Niccolò Machiavelli himself, for all his praise of the Borgia family’s machinations, says of the tyrant Agathocles that “it cannot be called talent to slay fellow-citizens, to deceive friends, to be without faith, without mercy, without religion; such methods may gain empire, but not glory.”⁵ That today’s world leaders are not just calculating realists can be seen from a simple thought experiment. If we were to replace each of these leaders instantly with a purely amoral double, it should be obvious that the world map would change its current form rather quickly, to the advantage of the most powerful states. ‘

    Yes, and the US spends more on armaments than the rest of the world put together . Stratfor’s George Friedman, predicts the breakup of Russia within a decade. If Putin had backed off completely over Ukraine, how could you tell if it was Pinker’s Enlightenment Humanism or simple fear of US power and self preservation?

    “Ukraine’s choice to join Europe will accelerate the demise of the ideology of Russian imperialism that Putin represents,” Gershman ([president of the megabucks-funded National Endowment for Democracy]wrote. “Russians, too, face a choice, and Putin may find himself on the losing end not just in the near abroad but within Russia itself.”

    Putin does not seem motivated by amoral power politics considerations seems and he is taking on superpower-America, which will likely mean his defeat.

    Rejecting liberalism or being even tangentially associated with someone who later used force against liberalism (or Marxism) is always assumed to have been chosen for base reasons, even if it is the last thing an amoral careerist would have done.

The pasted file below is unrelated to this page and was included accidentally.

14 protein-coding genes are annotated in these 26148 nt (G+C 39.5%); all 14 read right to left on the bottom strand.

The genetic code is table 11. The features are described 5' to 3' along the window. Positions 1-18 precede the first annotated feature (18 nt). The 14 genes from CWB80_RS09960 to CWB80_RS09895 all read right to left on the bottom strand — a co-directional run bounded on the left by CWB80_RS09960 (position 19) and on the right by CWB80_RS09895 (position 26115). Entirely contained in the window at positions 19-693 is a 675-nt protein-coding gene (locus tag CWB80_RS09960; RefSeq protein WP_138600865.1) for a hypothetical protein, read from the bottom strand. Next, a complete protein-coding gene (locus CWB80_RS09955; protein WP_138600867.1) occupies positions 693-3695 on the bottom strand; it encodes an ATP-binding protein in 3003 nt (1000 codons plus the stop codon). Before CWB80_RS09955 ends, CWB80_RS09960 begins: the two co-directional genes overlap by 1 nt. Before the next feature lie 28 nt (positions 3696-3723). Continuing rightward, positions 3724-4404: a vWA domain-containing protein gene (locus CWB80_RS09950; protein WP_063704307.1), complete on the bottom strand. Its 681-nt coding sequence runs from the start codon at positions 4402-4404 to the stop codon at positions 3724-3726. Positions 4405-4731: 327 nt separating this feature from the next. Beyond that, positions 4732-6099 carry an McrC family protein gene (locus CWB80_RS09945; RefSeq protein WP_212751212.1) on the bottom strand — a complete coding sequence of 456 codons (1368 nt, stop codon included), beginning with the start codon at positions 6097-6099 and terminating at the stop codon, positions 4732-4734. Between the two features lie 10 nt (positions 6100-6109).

11. Sean says:

    EVEN if we join those commentators who view Hobbes as the founder of liberalism, insofar as he seeks to depoliticize social life for the pursuit of happiness and economic gain, the basic pessimism of Hobbes’ vision is clear. Since even a brutally oppressive regime would be preferable to civil war, the key is that nothing should be regarded as transcending the sphere of the state. Not only religion, but even science must be blocked from claiming access to a superior truth beyond the power of the sovereign. Hobbes himself went so far as to denounce the chemist Robert Boyle to the English government for claiming direct access to the truth of the vacuum.

    Hobbes was the first liberal all right.

  12. joe webb says:

    Elmer Rich…”Freud was the closet to right.”

    Please defend this absurdity to me.

    I guess that most folks on this list accept the Darwinian evolution thesis as pretty much “right”.